Applied Microbiology and Biotechnology

, Volume 88, Issue 4, pp 965–976 | Cite as

Serratia odorifera: analysis of volatile emission and biological impact of volatile compounds on Arabidopsis thaliana

  • Marco Kai
  • Elena Crespo
  • Simona M. Cristescu
  • Frans J. M. Harren
  • Wittko Francke
  • Birgit PiechullaEmail author
Applied Microbial and Cell Physiology


Bacteria emit a wealth of volatiles. The combination of coupled gas chromatography/mass spectrometry (GC/MS) and proton-transfer-reaction mass spectrometry (PTR-MS) analyses provided a most comprehensive profile of volatiles of the rhizobacterium Serratia odorifera 4Rx13. An array of compounds, highly dominated by sodorifen (approximately 50%), a bicyclic oligomethyl octadiene, could be detected. Other volatiles included components of the biogeochemical sulfur cycle such as dimethyl disulfide (DMDS), dimethyl trisulfide and methanethiol, terpenoids, 2-phenylethanol, and other aromatic compounds. The composition of the bouquet of S. odorifera did not change significantly during the different growth intervals. At the beginning of the stationary phase, 60 μg of volatiles per 24 h and 60 easily detectable components were released. Ammonia was also released by S. odorifera, while ethylene, nitric oxide (NO) and hydrogen cyanide (HCN) could not be detected. Dual culture assays proved that 20 μmol DMDS and 2.5 μmol ammonia, individually applied, represent the IC50 concentrations that cause negative effects on Arabidopsis thaliana.


Rhizobacteria Serratia odorifera Volatiles Plant growth promotion and inhibition Dimethyl disulfide Sodorifen 



The authors thank the students Falko Lange and Carolin Westendorf for initial investigations. We thank Claudio Valverde (University of Quilmes, Argentina) for providing the Pseudomonas wildtype and mutant strain and Aleksandra Laska-Oberndorff for technical assistance during the experiments in Nijmegen. This project was financially supported by the EU-FP6-project-026183, Life Science Trace Gas Facility to FvH/SC and the DFG to BP (PI 153/26-1) and to WF (FR 507/19-1).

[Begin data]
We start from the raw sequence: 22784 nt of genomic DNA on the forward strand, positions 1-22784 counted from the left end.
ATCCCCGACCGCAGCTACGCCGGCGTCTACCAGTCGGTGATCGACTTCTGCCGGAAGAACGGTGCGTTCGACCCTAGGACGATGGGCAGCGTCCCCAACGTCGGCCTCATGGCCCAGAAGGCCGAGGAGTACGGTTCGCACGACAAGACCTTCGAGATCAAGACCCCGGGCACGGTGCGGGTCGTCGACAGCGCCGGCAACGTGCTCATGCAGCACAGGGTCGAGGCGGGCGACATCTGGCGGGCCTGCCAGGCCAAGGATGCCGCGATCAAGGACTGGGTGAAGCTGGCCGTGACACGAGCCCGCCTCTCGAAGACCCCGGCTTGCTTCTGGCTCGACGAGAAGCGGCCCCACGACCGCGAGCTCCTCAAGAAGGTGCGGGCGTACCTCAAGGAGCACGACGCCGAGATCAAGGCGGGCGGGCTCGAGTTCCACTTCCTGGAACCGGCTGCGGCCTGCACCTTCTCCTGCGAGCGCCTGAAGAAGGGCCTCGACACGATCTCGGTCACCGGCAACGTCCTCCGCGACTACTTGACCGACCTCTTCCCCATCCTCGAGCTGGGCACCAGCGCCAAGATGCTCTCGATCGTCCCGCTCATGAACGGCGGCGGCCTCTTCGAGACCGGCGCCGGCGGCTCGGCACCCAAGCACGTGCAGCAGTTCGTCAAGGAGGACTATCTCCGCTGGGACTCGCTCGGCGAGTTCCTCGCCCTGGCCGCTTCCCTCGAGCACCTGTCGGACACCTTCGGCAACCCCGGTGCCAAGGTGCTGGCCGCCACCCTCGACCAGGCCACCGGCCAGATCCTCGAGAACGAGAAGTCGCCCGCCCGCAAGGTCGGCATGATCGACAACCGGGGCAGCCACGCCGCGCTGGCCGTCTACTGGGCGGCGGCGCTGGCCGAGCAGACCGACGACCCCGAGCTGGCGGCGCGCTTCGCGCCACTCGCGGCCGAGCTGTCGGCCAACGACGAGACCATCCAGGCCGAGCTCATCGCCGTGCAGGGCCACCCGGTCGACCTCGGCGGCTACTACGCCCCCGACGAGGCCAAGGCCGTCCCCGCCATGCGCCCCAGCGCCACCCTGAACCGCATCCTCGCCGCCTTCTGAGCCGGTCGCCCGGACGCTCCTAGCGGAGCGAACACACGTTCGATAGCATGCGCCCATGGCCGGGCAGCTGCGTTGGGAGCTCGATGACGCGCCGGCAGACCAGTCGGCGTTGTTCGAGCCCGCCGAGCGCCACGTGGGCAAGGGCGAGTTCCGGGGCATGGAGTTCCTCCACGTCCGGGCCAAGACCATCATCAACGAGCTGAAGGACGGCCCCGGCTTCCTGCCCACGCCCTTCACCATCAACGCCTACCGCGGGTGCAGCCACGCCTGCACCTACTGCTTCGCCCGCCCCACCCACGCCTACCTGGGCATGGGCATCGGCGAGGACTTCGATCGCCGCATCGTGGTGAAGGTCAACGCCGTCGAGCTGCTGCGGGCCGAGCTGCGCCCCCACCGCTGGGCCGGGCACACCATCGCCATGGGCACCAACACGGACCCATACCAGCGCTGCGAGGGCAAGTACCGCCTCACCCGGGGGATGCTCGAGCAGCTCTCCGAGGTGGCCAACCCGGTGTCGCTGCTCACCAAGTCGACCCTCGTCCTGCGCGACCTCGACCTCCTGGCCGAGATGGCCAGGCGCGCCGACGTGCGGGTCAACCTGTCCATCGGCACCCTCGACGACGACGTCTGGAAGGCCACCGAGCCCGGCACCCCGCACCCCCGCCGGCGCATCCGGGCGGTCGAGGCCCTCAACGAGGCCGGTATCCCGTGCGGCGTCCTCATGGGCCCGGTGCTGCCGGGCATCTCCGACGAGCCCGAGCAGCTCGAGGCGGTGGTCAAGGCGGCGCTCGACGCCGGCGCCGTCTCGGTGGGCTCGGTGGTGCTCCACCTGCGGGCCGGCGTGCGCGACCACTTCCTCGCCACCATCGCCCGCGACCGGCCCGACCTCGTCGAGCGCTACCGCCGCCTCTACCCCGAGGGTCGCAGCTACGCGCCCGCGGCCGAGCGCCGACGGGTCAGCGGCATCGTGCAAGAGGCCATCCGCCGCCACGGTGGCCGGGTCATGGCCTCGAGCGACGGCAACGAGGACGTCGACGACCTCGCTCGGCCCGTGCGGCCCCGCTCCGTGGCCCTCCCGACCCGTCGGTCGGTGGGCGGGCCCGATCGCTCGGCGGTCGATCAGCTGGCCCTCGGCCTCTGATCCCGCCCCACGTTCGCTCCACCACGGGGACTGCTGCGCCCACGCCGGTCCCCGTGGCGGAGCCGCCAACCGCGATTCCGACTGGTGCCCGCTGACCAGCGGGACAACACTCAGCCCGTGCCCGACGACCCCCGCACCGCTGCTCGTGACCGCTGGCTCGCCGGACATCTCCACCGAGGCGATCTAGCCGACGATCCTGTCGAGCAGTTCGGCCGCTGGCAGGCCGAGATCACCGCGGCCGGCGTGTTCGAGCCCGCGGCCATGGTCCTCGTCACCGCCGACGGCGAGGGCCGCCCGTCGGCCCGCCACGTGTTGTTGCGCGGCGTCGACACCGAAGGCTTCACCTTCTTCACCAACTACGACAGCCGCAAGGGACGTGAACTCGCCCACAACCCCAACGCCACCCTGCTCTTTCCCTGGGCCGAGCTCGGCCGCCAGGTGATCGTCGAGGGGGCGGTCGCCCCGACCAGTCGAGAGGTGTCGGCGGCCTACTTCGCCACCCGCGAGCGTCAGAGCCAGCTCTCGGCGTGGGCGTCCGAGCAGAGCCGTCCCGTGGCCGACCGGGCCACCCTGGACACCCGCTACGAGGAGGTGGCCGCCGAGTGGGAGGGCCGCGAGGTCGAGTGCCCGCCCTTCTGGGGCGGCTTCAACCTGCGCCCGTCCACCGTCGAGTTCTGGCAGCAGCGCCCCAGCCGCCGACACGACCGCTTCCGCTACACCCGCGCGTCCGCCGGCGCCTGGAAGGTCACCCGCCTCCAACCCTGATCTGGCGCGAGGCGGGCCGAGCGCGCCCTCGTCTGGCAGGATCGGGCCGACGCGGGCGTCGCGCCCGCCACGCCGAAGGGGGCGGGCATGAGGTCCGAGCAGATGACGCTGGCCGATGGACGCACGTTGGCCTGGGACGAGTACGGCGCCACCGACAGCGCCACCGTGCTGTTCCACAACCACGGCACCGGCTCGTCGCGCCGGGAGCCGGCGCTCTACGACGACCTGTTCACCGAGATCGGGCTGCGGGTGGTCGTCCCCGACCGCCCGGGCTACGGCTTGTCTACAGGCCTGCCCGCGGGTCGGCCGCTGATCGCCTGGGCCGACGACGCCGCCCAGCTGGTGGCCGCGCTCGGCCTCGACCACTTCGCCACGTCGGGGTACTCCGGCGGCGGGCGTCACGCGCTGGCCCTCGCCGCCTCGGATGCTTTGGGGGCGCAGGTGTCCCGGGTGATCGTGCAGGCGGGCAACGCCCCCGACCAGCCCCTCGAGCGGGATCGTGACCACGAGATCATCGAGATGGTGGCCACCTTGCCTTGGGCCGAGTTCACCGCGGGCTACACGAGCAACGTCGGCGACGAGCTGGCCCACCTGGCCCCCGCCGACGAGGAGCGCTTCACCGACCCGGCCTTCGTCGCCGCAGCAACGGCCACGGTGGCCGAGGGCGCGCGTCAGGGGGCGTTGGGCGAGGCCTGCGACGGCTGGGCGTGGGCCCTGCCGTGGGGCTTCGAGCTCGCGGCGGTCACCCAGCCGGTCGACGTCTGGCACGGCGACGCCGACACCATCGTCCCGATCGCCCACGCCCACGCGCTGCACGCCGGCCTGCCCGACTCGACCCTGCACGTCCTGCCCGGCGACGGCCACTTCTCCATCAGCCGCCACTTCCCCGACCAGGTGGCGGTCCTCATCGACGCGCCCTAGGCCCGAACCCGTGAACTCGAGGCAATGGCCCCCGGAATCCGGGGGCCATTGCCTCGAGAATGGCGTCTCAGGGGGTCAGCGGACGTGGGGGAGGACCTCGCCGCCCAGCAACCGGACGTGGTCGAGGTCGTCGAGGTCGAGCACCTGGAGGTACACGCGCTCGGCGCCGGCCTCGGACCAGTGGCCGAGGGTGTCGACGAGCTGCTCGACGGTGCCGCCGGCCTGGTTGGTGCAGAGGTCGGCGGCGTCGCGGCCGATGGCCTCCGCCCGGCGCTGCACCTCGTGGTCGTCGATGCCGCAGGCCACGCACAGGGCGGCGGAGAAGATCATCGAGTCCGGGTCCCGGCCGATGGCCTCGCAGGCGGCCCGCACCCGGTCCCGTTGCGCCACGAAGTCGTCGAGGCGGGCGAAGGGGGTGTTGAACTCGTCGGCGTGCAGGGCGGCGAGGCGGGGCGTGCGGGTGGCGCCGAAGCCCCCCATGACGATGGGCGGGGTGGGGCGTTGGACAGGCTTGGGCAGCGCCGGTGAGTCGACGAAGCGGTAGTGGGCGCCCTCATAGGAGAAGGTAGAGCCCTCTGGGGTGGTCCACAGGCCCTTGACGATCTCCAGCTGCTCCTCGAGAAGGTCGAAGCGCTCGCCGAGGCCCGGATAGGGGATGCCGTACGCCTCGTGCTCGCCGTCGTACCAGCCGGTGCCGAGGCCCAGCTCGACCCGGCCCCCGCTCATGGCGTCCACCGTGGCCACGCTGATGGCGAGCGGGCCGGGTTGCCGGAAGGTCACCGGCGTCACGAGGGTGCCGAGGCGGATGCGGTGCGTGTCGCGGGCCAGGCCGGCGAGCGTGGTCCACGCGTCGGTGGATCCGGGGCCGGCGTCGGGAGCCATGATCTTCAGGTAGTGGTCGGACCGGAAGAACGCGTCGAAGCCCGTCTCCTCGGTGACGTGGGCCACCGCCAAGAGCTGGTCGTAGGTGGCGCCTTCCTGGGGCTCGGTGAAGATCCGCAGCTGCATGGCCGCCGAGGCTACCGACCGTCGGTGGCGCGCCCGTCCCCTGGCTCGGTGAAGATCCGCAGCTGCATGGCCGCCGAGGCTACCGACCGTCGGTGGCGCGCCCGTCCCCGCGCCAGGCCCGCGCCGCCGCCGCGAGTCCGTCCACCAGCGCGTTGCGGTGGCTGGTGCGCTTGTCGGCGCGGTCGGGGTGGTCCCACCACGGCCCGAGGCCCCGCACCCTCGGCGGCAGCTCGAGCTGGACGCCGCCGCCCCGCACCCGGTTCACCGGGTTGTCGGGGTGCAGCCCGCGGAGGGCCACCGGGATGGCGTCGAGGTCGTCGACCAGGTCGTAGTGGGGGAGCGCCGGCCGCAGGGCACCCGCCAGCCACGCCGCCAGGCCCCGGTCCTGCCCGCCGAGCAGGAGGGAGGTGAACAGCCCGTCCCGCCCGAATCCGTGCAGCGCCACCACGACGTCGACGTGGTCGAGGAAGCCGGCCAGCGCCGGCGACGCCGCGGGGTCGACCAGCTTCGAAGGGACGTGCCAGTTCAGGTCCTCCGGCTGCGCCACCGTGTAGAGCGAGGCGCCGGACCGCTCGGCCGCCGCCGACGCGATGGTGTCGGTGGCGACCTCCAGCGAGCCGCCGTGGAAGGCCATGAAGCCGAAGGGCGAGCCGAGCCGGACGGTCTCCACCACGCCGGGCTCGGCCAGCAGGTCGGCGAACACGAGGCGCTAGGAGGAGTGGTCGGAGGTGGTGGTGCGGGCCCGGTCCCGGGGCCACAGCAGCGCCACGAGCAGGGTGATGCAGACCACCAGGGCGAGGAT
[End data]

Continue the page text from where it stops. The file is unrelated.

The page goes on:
Supplementary material

253_2010_2810_MOESM1_ESM.pdf (57 kb)
Table 1 Compilation of all compounds emitted by S. odorifera 4Rx13 as distinctly recorded by GC/MS (PDF 56 kb)
253_2010_2810_MOESM2_ESM.pdf (30 kb)
Table 2 Compilation of all compounds emitted by S. odorifera 4Rx13 as analyzed by PTR-MS (PDF 30 kb)
253_2010_2810_MOESM3_ESM.pdf (351 kb)
Fig. 1 Temporal volatile emission profiles of S. odorifera during 96 h of growth. Masses are indicated in each panel, m33 = methanol, m47 = ethanol, m79 = (benzene?), m95 = dimethyl disulfide, m127 = dimethyltrisulfide, m137 = monoterpene hydrocarbons. Emission intensity (μg h−1) of two independent cultures are depicted (black lines), emission of medium without bacteria (gray lines), CFU are indicated by solid dots. n = 3 (PDF 350 kb)


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Copyright information

© Springer-Verlag 2010

Authors and Affiliations

  • Marco Kai
    • 1
  • Elena Crespo
    • 2
  • Simona M. Cristescu
    • 2
  • Frans J. M. Harren
    • 2
  • Wittko Francke
    • 3
  • Birgit Piechulla
    • 1
    • 4
    Email author
  1. 1.Department of Biological SciencesUniversity of RostockRostockGermany
  2. 2.Life Science Trace Gas FacilityRadboud University NijmegenNijmegenNetherlands
  3. 3.Institute of Organic ChemistryUniversity of HamburgHamburgGermany
  4. 4.Institute of Biological SciencesUniversity of RostockRostockGermany

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